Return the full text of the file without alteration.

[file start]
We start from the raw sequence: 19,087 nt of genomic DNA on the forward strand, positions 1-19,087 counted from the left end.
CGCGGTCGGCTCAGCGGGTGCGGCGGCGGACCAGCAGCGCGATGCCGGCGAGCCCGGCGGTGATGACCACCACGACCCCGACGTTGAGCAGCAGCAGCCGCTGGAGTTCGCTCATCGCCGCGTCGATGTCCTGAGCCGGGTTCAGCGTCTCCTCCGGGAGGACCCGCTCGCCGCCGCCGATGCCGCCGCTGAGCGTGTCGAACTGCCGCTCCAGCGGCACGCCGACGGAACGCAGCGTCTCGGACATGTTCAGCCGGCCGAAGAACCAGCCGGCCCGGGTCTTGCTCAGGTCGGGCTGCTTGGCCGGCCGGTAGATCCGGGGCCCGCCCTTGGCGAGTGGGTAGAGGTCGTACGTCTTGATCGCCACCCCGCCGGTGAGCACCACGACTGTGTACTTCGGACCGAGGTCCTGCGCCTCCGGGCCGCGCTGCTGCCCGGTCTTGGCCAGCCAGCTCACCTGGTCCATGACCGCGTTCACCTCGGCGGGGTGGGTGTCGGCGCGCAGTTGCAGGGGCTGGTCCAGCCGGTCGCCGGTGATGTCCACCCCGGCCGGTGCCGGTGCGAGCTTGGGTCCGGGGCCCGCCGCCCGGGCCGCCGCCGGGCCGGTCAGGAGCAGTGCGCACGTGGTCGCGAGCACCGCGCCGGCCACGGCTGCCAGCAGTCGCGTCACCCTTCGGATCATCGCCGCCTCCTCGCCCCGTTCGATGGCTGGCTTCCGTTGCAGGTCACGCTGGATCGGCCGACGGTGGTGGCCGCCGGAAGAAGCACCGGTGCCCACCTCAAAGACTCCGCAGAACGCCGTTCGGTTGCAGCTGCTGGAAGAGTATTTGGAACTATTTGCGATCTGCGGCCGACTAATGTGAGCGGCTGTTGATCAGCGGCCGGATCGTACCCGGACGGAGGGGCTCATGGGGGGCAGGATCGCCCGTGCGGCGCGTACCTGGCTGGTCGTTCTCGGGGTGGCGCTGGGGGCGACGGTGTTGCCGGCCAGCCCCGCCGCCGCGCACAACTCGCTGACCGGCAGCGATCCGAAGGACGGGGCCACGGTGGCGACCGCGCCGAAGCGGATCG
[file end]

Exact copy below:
We start from the raw sequence: 19,087 nt of genomic DNA on the forward strand, positions 1-19,087 counted from the left end.
CGCGGTCGGCTCAGCGGGTGCGGCGGCGGACCAGCAGCGCGATGCCGGCGAGCCCGGCGGTGATGACCACCACGACCCCGACGTTGAGCAGCAGCAGCCGCTGGAGTTCGCTCATCGCCGCGTCGATGTCCTGAGCCGGGTTCAGCGTCTCCTCCGGGAGGACCCGCTCGCCGCCGCCGATGCCGCCGCTGAGCGTGTCGAACTGCCGCTCCAGCGGCACGCCGACGGAACGCAGCGTCTCGGACATGTTCAGCCGGCCGAAGAACCAGCCGGCCCGGGTCTTGCTCAGGTCGGGCTGCTTGGCCGGCCGGTAGATCCGGGGCCCGCCCTTGGCGAGTGGGTAGAGGTCGTACGTCTTGATCGCCACCCCGCCGGTGAGCACCACGACTGTGTACTTCGGACCGAGGTCCTGCGCCTCCGGGCCGCGCTGCTGCCCGGTCTTGGCCAGCCAGCTCACCTGGTCCATGACCGCGTTCACCTCGGCGGGGTGGGTGTCGGCGCGCAGTTGCAGGGGCTGGTCCAGCCGGTCGCCGGTGATGTCCACCCCGGCCGGTGCCGGTGCGAGCTTGGGTCCGGGGCCCGCCGCCCGGGCCGCCGCCGGGCCGGTCAGGAGCAGTGCGCACGTGGTCGCGAGCACCGCGCCGGCCACGGCTGCCAGCAGTCGCGTCACCCTTCGGATCATCGCCGCCTCCTCGCCCCGTTCGATGGCTGGCTTCCGTTGCAGGTCACGCTGGATCGGCCGACGGTGGTGGCCGCCGGAAGAAGCACCGGTGCCCACCTCAAAGACTCCGCAGAACGCCGTTCGGTTGCAGCTGCTGGAAGAGTATTTGGAACTATTTGCGATCTGCGGCCGACTAATGTGAGCGGCTGTTGATCAGCGGCCGGATCGTACCCGGACGGAGGGGCTCATGGGGGGCAGGATCGCCCGTGCGGCGCGTACCTGGCTGGTCGTTCTCGGGGTGGCGCTGGGGGCGACGGTGTTGCCGGCCAGCCCCGCCGCCGCGCACAACTCGCTGACCGGCAGCGATCCGAAGGACGGGGCCACGGTGGCGACCGCGCCGAAGCGGATCG